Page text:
If this post is helpful please vote it as Helpful or click Mark for answer.


    • Edited by Dan_Vega Monday, August 10, 2015 9:06 PM
    Monday, August 10, 2015 9:05 PM
  • Shoot, I hit something on my keyboard and lost what I wrote (I think).  Refreshing the page doesn't show my edit so I'll try again.

    Ty, Dan - thanks. But I already had it working by leaving it on MBR. It formats the drive as MBR and despite that my reference image was created off GPT, after imaging diskpart shows it as MBR. But of more interest to me is that Windows shows it being activated.

    Just not sure if that means that this particular hardware instance running this particular Windows instance is activated?  Or if any machine will show it's activated because it was already activated during the reference image creation and somehow that "activated flag" just carried over to the new machine(s).

    Dan - even if I get some tool to see the product key - am I supposed to see unique keys for each imaged machine?  Or am I supposed to see the same key per machine? The latter because at least per HP, they're saying that the OEM licensing is based off their volume licensing with MS and thus, I'm left to possibly conclude that it's not unreasonable to see that each machine I image will have the same product key.

    I don't know at this point - I can just say "shoot whatever, the image works, move on". I guess if I deploy this to 50 machines, I just don't want someone to possibly get a thing that says "Hey your copy of Windows isn't genuine" because the reference image has now been distributed to many machines and each of them have tried to activate way too many times...

    Does anyone know what this UEFI/GPT/encrypted thing off the motherboard/Windows Activation thing works? Sorry to keep whining.  HP hasn't given me a clear answer on this.

    -JS

    Monday, August 10, 2015 10:00 PM
  • It doesn't matter what file system or partition scheme is used on your reference computer, ImageX/DISM use a file by file capture method and not a sector by sector cloning method.

    Activation should happen during the deployment process, however I must ask Did you sysprep your reference image? As for the product key you would have been the one to supply MDT with that when you created your task sequence. If you didn't provide a product key then you need a KMS server to license windows.

    The last part you mention, if that's about the windows license being stored in the BIOS you must be installing the same version/edition of windows that came with your computer for it to work.

    Licensing questions might be answered here - http://www.microsoft.com/en-us/Licensing/learn-more/brief-reimaging-rights.aspx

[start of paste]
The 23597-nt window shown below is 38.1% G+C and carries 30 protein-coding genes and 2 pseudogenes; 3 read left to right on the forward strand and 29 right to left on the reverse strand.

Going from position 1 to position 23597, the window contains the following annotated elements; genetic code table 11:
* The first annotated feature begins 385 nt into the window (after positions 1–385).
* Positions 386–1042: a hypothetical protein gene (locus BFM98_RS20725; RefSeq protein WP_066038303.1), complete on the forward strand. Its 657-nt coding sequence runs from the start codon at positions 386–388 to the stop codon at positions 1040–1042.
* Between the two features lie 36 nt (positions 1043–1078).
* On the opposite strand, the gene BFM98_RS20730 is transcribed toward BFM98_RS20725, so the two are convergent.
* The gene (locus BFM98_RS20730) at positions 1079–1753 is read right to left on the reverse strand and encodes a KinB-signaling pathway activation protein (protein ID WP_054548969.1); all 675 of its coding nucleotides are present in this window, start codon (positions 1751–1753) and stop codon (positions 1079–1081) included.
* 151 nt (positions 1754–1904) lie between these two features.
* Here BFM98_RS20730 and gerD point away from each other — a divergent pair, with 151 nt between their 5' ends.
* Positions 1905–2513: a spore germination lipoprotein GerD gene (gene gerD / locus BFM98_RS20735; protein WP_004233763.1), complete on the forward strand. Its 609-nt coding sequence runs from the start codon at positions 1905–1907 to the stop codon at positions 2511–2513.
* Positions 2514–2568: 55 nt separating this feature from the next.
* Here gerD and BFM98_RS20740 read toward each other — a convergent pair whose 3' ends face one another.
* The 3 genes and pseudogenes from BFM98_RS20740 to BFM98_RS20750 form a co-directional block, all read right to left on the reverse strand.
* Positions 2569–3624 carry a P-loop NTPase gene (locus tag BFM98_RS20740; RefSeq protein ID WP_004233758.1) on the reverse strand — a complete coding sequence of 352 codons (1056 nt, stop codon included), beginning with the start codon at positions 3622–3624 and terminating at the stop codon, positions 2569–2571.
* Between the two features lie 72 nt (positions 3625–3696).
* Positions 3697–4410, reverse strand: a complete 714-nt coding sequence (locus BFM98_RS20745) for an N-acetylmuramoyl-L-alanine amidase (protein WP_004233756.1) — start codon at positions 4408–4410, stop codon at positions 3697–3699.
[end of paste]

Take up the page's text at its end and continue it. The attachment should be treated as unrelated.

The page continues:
If this post is helpful please vote it as Helpful or click Mark for answer.

    Tuesday, August 11, 2015 1:20 PM
  • Only one way to find out, and that's to run slmgr -ato and see if it's truly activated.  I would figure you're eventually going to run into licensing issues unless you're reimaging with a VLK.  You're better off properly licensing these machines than trying to save a small bit of money on licensing.  I think with Windows 7 you can reimage with the image that comes from HP and handle activation from the embedded Windows key, but it seems like a lot of risk should that licensing fail.  Hope this helps.

    Ryan

    • Marked as answer by steinermanj Tuesday, August 11, 2015 10:26 PM
    Tuesday, August 11, 2015 7:50 PM
  • Hi, Dan.

    Yes, I sysprepped:

    • sysprep /generalize /audit /reboot /unattend:myfile.xml
    • sysprep /generalize /oobe /shutdown 
    • Then booted to USB, ran capture.  Uploaded capture separately to MDT.

    Unfortunately, per HP, with these Z230 workstations, there is no product key. It follows the Win8 model of doing this funky encrypted thing off the mobo/BIOS and provided the reference image is built with the HP Recovery CD, when Win7 powers up, it'll auto activate. So there isn't a product key to enter.  So at least for Win7, we don't have the capability to run one-time MAK activations or use a KMS server either.

    I'll check out your licensing post.

    Thanks,

    -JS



    Tuesday, August 11, 2015 10:13 PM
  • Hi, Ryan.

    Agreed on volume licensing but this one is out of my hands. We have volume licensing on server-side products, but just not on the Win7 clients.  

    I ran slmgr -ato and it says my instance is properly activated.  I'm just going to trust that the instance of the newly imaged machine is truly activated and that Windows isn't just reporting that because it was somehow "saved" into the original reference image.

    Thanks,

    -JS

    Tuesday, August 11, 2015 10:25 PM